EG: I met you early on in the Gen Z Collective project, and you were kind enough to sit and talk to me quite extensively about this powerful up-and-coming generation and how they look at the world. You’ve worked quite extensively with these young people, and I’m sure your ideas and philosophy of how to approach their lives made quite an impact on them. They are strong-minded and a little pissed off with adults about how we’ve dealt with so many issues such as climate, equality, gender identity, etc. How can the simple principles in your book help us communicate better with younger people and even forgive ourselves for missing the mark on these bigger issues?
RC: I completely empathize with our young brothers' and sisters' perspective. But I would also offer this word of compassion and understanding for ourselves too: the adult generation cannot heal what is outside of us (i.e., major social issues) until we heal what is inside of us (our own wounds, traumas, and not feeling good enough about ourselves). Before we can take any meaningful action for the world, we have to first take meaningful action for ourselves by doing the hard work of healing our minds, hearts, and souls so that we have the clarity, courage, and conviction to tackle and solve the major issues that young people are rightly holding us accountable for. Once we do the inner work, the outer work will follow.
EG: During the pandemic, we’ve all seen—and the whole world has seen—how America has approached and reacted to the various guidelines, restrictions, and mandates that have been imposed out of necessity to help stop the spread of the virus and to help our health care workers on the frontlines. As an American, I’m astonished and sometimes embarrassed at how we have handled it all. There is something “uniquely” American about how we’ve navigated the situation. Do you think that who we are as a collective is influenced by a “unique” way of looking at ourselves? How does your book address the root causes of what makes us American—warts and all?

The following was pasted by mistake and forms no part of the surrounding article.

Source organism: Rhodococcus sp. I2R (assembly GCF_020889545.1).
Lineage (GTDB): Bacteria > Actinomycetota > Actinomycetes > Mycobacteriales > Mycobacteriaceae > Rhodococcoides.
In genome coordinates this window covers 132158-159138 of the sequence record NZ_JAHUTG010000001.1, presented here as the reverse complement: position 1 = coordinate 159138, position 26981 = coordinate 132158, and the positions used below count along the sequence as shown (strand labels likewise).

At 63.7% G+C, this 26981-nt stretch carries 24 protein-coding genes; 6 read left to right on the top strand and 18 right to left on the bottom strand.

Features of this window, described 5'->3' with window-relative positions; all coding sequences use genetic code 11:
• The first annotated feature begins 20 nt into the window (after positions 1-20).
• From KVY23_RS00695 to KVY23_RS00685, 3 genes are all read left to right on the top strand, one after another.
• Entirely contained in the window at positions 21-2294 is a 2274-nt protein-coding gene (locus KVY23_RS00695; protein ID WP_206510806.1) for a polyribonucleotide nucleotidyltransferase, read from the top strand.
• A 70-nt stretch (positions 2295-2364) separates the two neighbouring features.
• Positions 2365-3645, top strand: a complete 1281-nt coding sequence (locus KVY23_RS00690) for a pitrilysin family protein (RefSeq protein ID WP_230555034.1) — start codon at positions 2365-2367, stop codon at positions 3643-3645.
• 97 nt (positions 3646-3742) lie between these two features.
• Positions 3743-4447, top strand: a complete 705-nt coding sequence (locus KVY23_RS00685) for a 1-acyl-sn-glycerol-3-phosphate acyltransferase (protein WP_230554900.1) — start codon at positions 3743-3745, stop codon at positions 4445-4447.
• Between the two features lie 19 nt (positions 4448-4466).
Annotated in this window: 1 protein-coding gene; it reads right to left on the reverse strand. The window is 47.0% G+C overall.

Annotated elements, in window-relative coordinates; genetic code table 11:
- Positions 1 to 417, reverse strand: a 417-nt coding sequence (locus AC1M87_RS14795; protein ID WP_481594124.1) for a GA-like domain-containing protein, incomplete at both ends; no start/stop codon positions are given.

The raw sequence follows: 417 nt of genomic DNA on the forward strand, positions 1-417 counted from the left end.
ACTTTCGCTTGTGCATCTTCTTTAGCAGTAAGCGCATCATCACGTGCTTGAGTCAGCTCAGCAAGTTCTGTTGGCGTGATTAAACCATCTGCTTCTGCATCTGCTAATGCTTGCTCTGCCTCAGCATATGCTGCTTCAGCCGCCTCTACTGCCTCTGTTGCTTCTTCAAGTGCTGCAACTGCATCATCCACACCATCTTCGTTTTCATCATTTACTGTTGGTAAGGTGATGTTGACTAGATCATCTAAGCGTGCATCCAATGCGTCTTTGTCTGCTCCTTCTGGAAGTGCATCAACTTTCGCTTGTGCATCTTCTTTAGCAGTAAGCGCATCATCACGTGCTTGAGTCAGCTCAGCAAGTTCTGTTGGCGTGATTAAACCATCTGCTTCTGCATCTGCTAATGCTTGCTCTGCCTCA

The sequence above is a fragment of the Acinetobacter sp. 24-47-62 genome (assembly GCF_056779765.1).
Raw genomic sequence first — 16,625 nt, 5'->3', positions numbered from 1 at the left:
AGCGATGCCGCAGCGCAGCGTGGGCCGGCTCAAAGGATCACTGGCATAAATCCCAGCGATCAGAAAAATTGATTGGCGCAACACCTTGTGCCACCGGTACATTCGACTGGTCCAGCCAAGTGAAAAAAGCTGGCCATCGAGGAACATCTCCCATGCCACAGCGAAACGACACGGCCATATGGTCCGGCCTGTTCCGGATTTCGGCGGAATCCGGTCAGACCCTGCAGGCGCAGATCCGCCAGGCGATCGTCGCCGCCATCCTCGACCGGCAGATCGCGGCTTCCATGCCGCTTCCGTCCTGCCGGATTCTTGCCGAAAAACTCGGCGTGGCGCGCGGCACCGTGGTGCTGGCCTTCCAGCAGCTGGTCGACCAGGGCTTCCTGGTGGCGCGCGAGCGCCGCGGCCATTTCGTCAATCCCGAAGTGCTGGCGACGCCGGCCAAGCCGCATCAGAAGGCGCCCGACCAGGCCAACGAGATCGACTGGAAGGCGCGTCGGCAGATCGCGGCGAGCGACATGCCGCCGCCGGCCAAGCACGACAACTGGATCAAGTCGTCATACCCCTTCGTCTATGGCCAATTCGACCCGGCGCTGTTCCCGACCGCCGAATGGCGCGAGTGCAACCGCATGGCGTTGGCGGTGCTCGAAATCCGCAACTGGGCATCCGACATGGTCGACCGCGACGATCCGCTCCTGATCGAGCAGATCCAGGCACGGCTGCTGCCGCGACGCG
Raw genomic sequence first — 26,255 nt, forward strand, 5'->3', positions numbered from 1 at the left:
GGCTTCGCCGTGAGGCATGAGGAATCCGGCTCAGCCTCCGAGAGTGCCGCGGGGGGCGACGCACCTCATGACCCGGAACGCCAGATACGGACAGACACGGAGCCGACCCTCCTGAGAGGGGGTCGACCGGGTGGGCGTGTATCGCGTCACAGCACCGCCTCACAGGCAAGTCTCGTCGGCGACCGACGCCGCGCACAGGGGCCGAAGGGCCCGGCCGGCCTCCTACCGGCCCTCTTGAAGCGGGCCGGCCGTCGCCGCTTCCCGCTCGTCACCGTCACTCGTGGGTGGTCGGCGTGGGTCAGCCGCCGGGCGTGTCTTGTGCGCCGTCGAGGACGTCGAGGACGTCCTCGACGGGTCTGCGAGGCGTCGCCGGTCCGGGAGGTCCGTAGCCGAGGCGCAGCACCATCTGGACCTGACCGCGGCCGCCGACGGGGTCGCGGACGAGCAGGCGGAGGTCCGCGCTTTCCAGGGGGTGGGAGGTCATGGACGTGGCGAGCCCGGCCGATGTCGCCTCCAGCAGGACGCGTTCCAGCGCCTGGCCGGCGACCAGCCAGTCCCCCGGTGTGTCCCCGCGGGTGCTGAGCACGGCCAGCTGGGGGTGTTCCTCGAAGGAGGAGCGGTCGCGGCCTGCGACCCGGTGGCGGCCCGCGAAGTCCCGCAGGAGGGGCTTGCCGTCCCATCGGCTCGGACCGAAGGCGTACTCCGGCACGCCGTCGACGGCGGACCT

RC: My take is that America is an empire—similar to how the British, Romans, and Greeks were empires—and as an empire, we are in a position to often dismiss things that aren't convenient for how we view the world (and ourselves). Because we're an empire (even if we don't see ourselves that way), we have not forced ourselves to look at facts and data in all areas of life (i.e., health care, etc.) in a serious way because in the past our cultural or economic or military dominance has allowed us to crush facts with pure power.
What this means is that as Americans we get to pick and choose how we see the world and ourselves as opposed to seeing it as it really is, and we react in ways that aren't always evidence-driven; instead we react in ways that are more convenient for our worldview.
This is certainly true for how we responded to Covid-19 but is often also true for how we respond to our own personal warts and flaws: we pick and choose the worst things about ourselves and magnify these things without looking at the overwhelming evidence of the good and beauty that is actually within us—and we suffer (various levels of unhappiness) because of it.
EG: 2020 was such a challenge for all of us. 2021 will no doubt be just as challenging on many fronts, but I do think we all feel a glimmer of hope on the horizon. Using the basic template of your book, how can we turn toward this new year with resolve, compassion, and hope?
RC: My sincere hope in 2021 and beyond is that we can all start to do the inner-work and healing we need so that we can not only recover from 2020, but so that we can become better and stronger than ever before.
In The 48 Laws of Happiness, I show that even though we cannot always control our circumstances, we can control our perceptions and reactions to them—and we can control the level of peace, compassion, and strength we reach for within ourselves so that we can be happy no matter what is going on around us.